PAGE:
Glutathione in Athletic Performance, Endurance, and Sports Nutrition

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Glutathione in Athletic Performance,  Endurance, and Sports Nutrition

Physical exercise intensity can be related to plasma glutathione levels
Gambelunghe C, Rossi R, Micheletti A, Mariucci G, Rufini S. [J Physiol Biochem 2001 Mar;57(2):9-14] The aim of the present study was to examine the effect of different kinds of physical exercise on plasma glutathione levels. Our results suggest that GSH plays a central antioxidant role in blood during intensive physical exercise and that its modifications are closely related to exercise intensity.

Oxidants, antioxidant nutrients and the athlete
Packer L. [Department of Molecular and Cell Biology, University of California, Berkeley 94720-3200, USA.] Strenuous physical exercise induces oxidative stress. Severe or prolonged exercise can overwhelm antioxidant defences, which include vitamins E and C and thiol antioxidants, which are interlinked in an antioxidant network, as well as antioxidant enzymes. Evidence for oxidative stress and damage during exercise comes from direct measurement of free radicals, from measurement of damage to lipids and DNA, and from measurement of antioxidant redox status, especially glutathione. There is little evidence that antioxidant supplementation can improve performance, but a large body of work suggests that bolstering antioxidant defences may ameliorate exercise-induced damage, suggesting that the benefits of antioxidant intervention may be for the long term rather than the short term.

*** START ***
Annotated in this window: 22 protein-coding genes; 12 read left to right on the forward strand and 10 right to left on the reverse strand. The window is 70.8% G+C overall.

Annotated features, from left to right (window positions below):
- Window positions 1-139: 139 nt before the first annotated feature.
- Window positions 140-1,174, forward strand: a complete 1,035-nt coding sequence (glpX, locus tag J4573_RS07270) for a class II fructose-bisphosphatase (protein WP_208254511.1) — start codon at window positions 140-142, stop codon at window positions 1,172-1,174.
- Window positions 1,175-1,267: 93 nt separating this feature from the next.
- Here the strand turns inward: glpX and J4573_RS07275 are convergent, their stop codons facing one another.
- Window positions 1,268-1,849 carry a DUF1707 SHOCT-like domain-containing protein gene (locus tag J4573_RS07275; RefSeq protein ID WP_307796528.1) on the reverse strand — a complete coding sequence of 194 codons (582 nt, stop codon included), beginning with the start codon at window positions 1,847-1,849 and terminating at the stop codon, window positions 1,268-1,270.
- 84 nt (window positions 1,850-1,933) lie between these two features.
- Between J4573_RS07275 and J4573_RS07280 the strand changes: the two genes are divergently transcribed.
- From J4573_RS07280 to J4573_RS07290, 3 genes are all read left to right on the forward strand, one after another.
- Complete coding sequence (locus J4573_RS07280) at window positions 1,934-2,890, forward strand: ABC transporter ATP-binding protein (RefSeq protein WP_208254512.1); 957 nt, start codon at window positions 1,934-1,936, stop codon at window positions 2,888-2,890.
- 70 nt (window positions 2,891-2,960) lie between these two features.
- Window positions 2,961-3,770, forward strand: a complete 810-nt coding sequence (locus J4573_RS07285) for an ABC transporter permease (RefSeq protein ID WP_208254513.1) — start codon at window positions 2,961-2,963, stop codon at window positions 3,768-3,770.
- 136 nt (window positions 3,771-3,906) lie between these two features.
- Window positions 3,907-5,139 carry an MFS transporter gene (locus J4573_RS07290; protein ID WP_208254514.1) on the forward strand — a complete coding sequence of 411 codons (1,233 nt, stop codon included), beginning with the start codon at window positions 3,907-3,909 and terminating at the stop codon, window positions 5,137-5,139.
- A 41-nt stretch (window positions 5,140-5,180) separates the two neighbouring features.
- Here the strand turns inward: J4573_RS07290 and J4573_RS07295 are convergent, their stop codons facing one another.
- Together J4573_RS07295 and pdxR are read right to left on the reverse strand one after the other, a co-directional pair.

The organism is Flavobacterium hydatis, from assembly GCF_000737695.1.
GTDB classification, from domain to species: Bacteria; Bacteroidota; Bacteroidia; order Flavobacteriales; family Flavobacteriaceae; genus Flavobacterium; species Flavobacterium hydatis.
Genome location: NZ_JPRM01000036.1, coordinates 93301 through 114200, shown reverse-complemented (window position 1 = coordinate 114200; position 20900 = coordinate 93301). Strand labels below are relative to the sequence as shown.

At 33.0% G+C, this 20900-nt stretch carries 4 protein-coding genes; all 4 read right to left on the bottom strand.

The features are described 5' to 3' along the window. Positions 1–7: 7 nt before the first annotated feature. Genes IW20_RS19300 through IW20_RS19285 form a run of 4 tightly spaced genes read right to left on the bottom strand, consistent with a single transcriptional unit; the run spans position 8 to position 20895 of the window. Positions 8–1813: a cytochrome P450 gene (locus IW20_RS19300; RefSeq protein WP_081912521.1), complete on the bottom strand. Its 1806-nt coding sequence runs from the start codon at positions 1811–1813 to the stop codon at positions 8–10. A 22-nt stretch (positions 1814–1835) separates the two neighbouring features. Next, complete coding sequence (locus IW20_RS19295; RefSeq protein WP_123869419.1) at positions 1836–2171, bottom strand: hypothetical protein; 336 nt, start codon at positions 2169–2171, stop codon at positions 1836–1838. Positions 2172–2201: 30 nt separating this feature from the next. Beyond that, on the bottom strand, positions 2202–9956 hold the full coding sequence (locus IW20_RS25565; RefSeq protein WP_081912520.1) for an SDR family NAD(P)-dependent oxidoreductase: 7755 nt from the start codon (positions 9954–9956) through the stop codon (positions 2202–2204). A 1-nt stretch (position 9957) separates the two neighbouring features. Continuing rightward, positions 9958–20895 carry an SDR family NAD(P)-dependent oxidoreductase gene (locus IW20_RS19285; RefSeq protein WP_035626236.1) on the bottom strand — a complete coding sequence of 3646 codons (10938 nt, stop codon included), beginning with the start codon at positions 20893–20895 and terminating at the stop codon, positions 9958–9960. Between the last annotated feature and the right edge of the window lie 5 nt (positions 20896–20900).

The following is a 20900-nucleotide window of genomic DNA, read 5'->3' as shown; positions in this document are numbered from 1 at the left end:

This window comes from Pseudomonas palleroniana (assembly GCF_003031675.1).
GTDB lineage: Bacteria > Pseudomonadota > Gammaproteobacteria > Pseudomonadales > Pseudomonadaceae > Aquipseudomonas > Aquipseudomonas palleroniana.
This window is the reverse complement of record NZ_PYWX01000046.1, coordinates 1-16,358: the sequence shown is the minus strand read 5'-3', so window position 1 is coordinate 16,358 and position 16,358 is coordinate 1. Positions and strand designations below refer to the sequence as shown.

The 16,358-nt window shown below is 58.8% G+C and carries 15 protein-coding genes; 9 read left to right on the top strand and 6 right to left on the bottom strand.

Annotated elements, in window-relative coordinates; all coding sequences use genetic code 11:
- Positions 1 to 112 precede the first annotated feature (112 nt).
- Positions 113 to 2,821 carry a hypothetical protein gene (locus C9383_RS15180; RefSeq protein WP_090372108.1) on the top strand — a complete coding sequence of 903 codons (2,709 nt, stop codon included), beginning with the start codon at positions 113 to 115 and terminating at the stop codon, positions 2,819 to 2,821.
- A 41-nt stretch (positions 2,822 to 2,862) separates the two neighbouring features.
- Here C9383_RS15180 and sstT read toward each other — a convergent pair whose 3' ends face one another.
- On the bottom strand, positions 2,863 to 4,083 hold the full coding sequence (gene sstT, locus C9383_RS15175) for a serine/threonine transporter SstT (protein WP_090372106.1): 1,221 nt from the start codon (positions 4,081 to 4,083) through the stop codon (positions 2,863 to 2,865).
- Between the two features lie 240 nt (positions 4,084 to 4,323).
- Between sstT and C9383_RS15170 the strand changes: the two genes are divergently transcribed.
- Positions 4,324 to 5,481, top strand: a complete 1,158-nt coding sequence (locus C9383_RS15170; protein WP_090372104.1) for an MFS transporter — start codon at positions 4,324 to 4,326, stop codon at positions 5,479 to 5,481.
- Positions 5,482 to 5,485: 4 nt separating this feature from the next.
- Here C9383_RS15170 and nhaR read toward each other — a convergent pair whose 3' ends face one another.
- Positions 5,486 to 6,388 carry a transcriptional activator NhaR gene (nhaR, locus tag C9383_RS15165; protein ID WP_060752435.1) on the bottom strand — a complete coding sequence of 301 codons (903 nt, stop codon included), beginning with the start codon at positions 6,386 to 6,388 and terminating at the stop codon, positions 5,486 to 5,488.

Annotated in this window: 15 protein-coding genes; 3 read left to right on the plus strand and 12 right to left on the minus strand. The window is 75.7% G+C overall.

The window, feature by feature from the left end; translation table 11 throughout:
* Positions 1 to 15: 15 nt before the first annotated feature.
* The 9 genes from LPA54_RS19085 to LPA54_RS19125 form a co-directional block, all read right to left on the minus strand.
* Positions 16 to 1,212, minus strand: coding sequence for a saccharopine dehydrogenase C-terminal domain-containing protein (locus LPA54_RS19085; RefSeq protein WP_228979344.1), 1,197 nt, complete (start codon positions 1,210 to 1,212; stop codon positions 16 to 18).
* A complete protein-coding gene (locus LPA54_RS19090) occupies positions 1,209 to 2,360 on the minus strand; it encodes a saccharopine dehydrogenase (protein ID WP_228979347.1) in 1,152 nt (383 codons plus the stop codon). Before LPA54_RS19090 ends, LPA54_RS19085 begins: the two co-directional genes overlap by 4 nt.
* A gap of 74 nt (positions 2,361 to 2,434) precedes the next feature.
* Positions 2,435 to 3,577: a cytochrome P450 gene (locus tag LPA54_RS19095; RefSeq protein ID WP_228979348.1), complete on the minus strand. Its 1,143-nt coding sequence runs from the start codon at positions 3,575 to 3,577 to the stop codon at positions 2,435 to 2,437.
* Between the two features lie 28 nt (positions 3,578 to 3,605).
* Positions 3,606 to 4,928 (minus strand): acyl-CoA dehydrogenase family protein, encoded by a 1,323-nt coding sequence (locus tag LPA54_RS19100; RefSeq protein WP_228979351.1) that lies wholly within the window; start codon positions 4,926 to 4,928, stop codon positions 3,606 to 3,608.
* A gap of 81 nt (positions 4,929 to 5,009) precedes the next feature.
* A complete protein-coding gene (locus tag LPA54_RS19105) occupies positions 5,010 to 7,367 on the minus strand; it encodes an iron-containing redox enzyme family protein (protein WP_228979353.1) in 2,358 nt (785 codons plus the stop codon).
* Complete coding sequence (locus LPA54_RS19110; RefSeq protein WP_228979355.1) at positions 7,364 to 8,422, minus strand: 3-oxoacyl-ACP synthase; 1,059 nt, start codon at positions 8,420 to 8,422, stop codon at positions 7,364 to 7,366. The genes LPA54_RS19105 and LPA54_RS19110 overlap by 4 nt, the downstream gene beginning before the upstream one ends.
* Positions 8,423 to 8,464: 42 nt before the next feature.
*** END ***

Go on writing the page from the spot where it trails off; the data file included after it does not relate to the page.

Antioxidants and physical performance
Clarkson PM. Department of Exercise Science, University of Massachusetts, Amherst 01003, USA.[Crit Rev Food Sci Nutr 1995 Jan;35(1-2):131-41] Performance of strenuous physical activity can increase oxygen consumption by 10- to 15-fold over rest to meet energy demands. The resulting elevated oxygen consumption produces an “oxidative stress” that leads to the generation of free radicals and lipid peroxidation. A defense system of free radical scavengers minimizes these dangerous radicals. Changes in antioxidant scavengers and associated enzymes (e.g., glutathione, tocopherol, glutathione peroxidase) also provide clues about demands on the defense system. Physical training has been shown to result in an augmented antioxidant system and a reduction in lipid peroxidation. Supplementation with antioxidants appears to reduce lipid peroxidation but has not been shown to enhance exercise performance. The “weekend athlete” may not have the augmented antioxidant defense system produced through continued training. This may make them more susceptible to oxidative stress. Whether athletes or recreational exercisers should take antioxidant supplements remains controversial. However, it is important that those who exercise regularly or occasionally ingest foods rich in antioxidants.

Mitochondria changes in human muscle after prolonged exercise, endurance training and selenium supplementation

Zamora AJ, Tessier F, Marconnet P, Margaritis I, Marini JF. [Eur J Appl Physiol 1995;71(6):505-11] The functional and structural responses to acute exercise (E) and training, (T) with or without selenium supplementation (Sel), were investigated in a double-blind study on 24 young male subjects. The results in Sel would seem to suggest a dampening effect of the selenium on the mitochondria changes, both in chronic and acute exercise. The mechanism of this action on mitochondrial turnover is uncertain, but might be related to a higher efficiency of the selenium-dependent enzyme glutathione peroxidase.